As a Mother's Day present, ABC's Trophy Wife offers a holiday-themed episode involving the sitcom's multiple moms (Tuesday, 8:30 p.m.). While Pete (Bradley Whitford) deals with a disaster at work, his former wives (Marcia Gay Harden, Michaela Watkins) extend a surprising offer to current wife Kate (Malin Akerman), whom they despise. They will generously bow out of Mother's Day and let her spend it with Pete and their biological children. To Kate, the gesture seems too good to be true. And, of course, it is.
I don't understand why Trophy Wife hasn't caught on with viewers. The cast members are comic pros, right down to the child actors. The writing is sharp and the direction is snappy. This week's episode has twice the laughs of many sitcoms (2 Broke Girls, About a Boy) that do twice as well in the ratings.
I hope ABC gives me a gift this nice on Father's Day.
Sunday, 8:30 pm (Showtime)
The Emmy- and Golden Globe-winning series is in its eighth and final season, chronicling the misadventures of sex-obsessed novelist Hank Moody (David Duchovny). It's hard to keep any series going for that long, much less one that tries to push the envelope in terms of explicit content. In this week's episode, Hank hires a prostitute for a young virgin, spurring another half-hour's discussion of incest, necrophilia and the pimping lifestyle.
At its best, Californication comments on icky sexuality, but this episode just wallows in it. For his part, Hank seems bored by another heaping helping of perversion. "Is this wrong?" he asks. "I can't tell anymore."
I'd say that's a pretty good sign it's time to wrap up Californication.
Sunday, 9 pm (Showtime)
In Victorian England, a "penny dreadful" was a piece of sensational fiction costing one penny. Showtime's new series of the same name, set in turn-of-the-century London, aims for a penny dreadful's lurid quality. In the pilot, Sir Malcolm (Timothy Dalton) contends with vampires to discover the whereabouts of his kidnapped daughter. He's accompanied by a mysterious spiritualist (Eva Green) and an American frontier type (Josh Hartnett). Along the way they run into Dr. Victor Frankenstein at (where else?) a morgue.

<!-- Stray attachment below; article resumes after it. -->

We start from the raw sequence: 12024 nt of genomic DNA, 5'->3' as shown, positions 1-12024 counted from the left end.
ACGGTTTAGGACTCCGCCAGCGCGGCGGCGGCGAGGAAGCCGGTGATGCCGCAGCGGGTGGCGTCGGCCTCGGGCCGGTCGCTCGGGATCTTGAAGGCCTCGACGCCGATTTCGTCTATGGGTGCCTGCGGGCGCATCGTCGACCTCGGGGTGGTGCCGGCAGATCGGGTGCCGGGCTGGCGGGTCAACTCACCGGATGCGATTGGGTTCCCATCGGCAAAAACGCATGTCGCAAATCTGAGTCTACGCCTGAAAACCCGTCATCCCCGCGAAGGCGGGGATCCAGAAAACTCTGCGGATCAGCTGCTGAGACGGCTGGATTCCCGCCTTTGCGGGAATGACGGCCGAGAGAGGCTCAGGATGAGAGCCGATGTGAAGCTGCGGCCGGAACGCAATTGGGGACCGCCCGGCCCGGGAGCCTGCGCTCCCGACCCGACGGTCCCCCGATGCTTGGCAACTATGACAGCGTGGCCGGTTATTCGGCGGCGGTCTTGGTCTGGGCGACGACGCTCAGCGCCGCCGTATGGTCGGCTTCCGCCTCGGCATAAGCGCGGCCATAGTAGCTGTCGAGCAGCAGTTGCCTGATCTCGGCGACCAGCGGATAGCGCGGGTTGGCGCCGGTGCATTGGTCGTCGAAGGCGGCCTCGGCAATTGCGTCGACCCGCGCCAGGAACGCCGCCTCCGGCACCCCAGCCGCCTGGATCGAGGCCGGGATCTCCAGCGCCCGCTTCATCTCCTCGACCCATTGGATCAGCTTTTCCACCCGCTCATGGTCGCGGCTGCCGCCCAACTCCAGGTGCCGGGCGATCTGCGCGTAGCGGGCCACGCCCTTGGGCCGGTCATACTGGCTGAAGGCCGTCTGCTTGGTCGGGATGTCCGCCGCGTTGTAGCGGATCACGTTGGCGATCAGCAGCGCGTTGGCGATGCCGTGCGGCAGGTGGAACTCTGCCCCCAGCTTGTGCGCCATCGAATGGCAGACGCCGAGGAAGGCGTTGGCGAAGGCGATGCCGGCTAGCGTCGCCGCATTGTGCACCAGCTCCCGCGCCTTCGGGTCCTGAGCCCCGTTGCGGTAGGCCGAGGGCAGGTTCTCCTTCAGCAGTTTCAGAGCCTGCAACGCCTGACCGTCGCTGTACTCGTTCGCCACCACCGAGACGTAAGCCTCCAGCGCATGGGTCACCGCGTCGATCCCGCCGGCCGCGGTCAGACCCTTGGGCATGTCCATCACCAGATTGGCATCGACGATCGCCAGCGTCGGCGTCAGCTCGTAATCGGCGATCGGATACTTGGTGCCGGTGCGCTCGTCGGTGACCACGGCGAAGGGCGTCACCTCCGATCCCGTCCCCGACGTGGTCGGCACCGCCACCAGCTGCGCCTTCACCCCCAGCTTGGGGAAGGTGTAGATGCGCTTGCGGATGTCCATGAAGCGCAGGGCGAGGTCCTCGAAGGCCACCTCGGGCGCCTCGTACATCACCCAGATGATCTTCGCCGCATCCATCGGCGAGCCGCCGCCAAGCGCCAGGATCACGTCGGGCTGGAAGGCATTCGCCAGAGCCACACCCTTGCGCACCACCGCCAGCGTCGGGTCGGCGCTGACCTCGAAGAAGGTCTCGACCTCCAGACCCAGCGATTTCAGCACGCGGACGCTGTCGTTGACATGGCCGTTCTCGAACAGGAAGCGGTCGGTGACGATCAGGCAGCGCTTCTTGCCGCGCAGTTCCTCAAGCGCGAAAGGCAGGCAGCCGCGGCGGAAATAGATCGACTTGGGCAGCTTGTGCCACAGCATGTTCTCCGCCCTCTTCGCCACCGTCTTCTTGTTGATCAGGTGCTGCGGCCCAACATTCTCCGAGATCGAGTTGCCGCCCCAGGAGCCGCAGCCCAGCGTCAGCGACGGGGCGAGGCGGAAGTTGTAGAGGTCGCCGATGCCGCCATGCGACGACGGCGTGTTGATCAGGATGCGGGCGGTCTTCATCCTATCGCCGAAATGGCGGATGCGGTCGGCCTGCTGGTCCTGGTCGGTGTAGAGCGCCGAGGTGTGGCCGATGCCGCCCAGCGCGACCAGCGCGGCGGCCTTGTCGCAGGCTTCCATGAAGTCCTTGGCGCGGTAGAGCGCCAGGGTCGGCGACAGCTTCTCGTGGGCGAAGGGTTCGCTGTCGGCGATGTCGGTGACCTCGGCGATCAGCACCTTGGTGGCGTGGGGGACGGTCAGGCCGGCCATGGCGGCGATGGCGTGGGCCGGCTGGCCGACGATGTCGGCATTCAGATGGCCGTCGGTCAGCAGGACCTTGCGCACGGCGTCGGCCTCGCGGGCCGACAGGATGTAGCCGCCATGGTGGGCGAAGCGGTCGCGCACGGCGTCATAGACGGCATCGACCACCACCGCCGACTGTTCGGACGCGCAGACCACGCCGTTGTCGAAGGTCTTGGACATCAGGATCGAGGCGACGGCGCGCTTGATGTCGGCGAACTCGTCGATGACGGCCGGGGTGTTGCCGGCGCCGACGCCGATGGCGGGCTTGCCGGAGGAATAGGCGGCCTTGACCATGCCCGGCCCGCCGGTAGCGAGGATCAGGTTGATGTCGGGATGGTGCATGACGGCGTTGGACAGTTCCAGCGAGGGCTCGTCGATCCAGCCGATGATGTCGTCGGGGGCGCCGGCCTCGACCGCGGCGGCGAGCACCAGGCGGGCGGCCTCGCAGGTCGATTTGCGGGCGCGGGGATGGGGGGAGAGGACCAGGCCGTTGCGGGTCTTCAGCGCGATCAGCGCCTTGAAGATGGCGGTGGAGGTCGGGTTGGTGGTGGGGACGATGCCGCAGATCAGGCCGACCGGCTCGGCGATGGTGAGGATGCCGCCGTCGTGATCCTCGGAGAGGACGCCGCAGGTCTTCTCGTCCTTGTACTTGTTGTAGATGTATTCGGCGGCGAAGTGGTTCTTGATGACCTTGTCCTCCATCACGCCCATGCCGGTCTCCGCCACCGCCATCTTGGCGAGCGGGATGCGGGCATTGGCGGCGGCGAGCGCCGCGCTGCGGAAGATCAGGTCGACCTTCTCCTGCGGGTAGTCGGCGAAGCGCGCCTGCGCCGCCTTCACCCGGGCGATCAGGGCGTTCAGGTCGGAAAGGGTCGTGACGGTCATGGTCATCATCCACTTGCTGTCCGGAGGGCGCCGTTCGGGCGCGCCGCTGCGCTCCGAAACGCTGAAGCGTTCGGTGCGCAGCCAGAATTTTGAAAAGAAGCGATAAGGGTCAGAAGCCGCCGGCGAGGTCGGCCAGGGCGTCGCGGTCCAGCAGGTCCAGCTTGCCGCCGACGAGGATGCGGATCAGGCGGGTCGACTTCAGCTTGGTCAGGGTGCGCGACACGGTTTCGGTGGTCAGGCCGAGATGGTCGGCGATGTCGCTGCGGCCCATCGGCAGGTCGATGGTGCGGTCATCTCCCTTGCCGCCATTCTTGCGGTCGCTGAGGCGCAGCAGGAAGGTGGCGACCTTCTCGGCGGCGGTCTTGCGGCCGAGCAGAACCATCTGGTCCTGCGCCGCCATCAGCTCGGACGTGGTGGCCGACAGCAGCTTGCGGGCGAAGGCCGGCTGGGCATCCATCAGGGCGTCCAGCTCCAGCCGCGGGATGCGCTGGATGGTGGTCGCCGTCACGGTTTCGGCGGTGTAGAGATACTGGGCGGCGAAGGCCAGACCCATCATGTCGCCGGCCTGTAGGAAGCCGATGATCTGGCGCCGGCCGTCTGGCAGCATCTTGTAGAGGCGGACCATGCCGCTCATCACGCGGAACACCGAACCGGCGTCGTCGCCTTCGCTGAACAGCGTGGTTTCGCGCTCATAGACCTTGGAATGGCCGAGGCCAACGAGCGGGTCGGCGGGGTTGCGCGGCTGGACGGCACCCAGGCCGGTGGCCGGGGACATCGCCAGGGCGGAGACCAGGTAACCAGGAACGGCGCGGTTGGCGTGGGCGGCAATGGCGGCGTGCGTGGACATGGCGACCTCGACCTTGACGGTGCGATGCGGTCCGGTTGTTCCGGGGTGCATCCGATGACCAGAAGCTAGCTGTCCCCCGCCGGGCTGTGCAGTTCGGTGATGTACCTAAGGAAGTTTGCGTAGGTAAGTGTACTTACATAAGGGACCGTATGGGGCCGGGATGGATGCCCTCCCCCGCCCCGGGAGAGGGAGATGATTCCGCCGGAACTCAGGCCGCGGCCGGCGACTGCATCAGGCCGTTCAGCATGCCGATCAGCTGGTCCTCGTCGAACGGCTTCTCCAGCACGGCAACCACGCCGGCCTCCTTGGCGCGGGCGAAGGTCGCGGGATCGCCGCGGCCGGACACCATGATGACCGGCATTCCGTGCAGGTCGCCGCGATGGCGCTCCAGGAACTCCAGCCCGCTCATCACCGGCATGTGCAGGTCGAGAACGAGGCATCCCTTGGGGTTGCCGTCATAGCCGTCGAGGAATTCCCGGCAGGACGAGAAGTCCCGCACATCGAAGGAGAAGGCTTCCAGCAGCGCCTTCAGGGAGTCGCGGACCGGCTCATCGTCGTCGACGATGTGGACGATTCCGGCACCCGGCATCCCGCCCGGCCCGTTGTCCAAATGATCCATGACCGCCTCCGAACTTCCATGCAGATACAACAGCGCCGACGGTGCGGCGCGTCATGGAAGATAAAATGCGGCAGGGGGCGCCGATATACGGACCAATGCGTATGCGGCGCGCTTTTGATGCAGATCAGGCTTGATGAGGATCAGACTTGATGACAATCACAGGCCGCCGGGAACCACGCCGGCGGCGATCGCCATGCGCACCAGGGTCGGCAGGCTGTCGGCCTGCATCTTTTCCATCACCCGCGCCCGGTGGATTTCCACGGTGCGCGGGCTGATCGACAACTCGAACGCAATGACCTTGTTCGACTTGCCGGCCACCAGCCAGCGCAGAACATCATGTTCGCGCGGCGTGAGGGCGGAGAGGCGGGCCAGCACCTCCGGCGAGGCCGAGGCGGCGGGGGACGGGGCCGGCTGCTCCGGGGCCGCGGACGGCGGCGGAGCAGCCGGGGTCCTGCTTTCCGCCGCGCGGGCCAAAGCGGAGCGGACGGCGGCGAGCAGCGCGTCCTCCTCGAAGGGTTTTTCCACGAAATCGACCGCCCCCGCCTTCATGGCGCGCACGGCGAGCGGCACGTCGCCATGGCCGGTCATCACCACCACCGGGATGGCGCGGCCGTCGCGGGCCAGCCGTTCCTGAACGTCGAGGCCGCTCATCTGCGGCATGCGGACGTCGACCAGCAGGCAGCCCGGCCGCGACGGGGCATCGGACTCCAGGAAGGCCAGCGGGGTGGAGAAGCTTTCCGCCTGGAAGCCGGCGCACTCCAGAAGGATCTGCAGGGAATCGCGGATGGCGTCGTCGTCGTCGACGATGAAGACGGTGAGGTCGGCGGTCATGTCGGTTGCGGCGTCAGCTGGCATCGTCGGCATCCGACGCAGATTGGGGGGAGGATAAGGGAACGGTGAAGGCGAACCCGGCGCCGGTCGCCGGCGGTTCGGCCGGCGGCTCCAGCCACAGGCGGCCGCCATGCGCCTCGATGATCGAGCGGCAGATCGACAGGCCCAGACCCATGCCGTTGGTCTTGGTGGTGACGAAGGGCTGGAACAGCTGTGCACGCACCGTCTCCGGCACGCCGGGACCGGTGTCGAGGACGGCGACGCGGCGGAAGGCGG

On paper it sounds right up my alley, as I love classic monsters and cheesy supernatural tales. But somebody forgot to add "pleasure" to this production. It renders the corpses and killers too grotesque, trying to make us sick rather than making us smile.
Maybe episode two will have more fun with the macabre material. I'd happily pay a penny for that.
Coming Back with Wes Moore
Tuesday, 7 pm (PBS)
Wes Moore begins his series by pointing out that 2-1/2 million Americans have fought in Afghanistan and Iraq since 2001. "We thank these veterans for their service," says Moore, a veteran himself, "but few of us know how hard it is to return to normal life after facing danger, suffering and death."
Coming Back will remedy that problem. Moore, with his shaved head and reassuring smile, involves us in veterans' lives so that we can feel their pain and understand their struggles. He doesn't shy away from tragedy, as in the case of a friend who took his own life. But he does accentuate the positive. "This series is not about suicide," he says. "It's about rebirth."
In an unforgettable scene, a woman named Letrice works at a veterans' crisis line, offering supportive words to the panicked wife of a troubled soldier. "You're dealing with a stressful situation," Letrice says. "So if you cry, that's okay."
That made me feel better about crying myself.
Tuesday, 8 pm (Fox)
Writers, take a hike. Who needs to pay for your services when a network can fill up an hour of prime time with improvisational comedy?
In the pilot of Riot, guest stars Steve Carell and Andy Buckley join four others for a series of silly games. They play charades; they act out a goofy bit in pitch darkness; and, in the show's signature stunt, they try to keep straight faces while doing scenes on a tilted stage.
The comedians crack up each other, but not us. There's precious little wit on display as they scream half-baked lines, screw around with props, and slide down the tilted stage over and over again. And host Rove McManus lets every improvised sketch go on way past the point when viewers would still be amused.
Writers, all is forgiven.